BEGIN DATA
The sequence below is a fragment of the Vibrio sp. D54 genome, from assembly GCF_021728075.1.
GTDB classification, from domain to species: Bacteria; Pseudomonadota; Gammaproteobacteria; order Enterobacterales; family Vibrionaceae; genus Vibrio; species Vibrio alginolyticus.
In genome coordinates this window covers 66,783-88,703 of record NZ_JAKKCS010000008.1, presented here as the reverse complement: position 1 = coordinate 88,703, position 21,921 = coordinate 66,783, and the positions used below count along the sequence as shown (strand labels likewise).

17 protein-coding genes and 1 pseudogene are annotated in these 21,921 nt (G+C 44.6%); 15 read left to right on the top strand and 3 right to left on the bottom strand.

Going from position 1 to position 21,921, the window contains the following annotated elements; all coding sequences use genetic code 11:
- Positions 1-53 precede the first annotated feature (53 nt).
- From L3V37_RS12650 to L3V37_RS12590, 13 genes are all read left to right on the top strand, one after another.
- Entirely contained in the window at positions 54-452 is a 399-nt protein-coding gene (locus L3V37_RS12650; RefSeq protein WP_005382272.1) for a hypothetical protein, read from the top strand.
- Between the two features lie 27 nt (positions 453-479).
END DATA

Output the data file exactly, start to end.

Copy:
The sequence below is a fragment of the Vibrio sp. D54 genome, from assembly GCF_021728075.1.
GTDB classification, from domain to species: Bacteria; Pseudomonadota; Gammaproteobacteria; order Enterobacterales; family Vibrionaceae; genus Vibrio; species Vibrio alginolyticus.
In genome coordinates this window covers 66,783-88,703 of record NZ_JAKKCS010000008.1, presented here as the reverse complement: position 1 = coordinate 88,703, position 21,921 = coordinate 66,783, and the positions used below count along the sequence as shown (strand labels likewise).

17 protein-coding genes and 1 pseudogene are annotated in these 21,921 nt (G+C 44.6%); 15 read left to right on the top strand and 3 right to left on the bottom strand.

Going from position 1 to position 21,921, the window contains the following annotated elements; all coding sequences use genetic code 11:
- Positions 1-53 precede the first annotated feature (53 nt).
- From L3V37_RS12650 to L3V37_RS12590, 13 genes are all read left to right on the top strand, one after another.
- Entirely contained in the window at positions 54-452 is a 399-nt protein-coding gene (locus L3V37_RS12650; RefSeq protein WP_005382272.1) for a hypothetical protein, read from the top strand.
- Between the two features lie 27 nt (positions 453-479).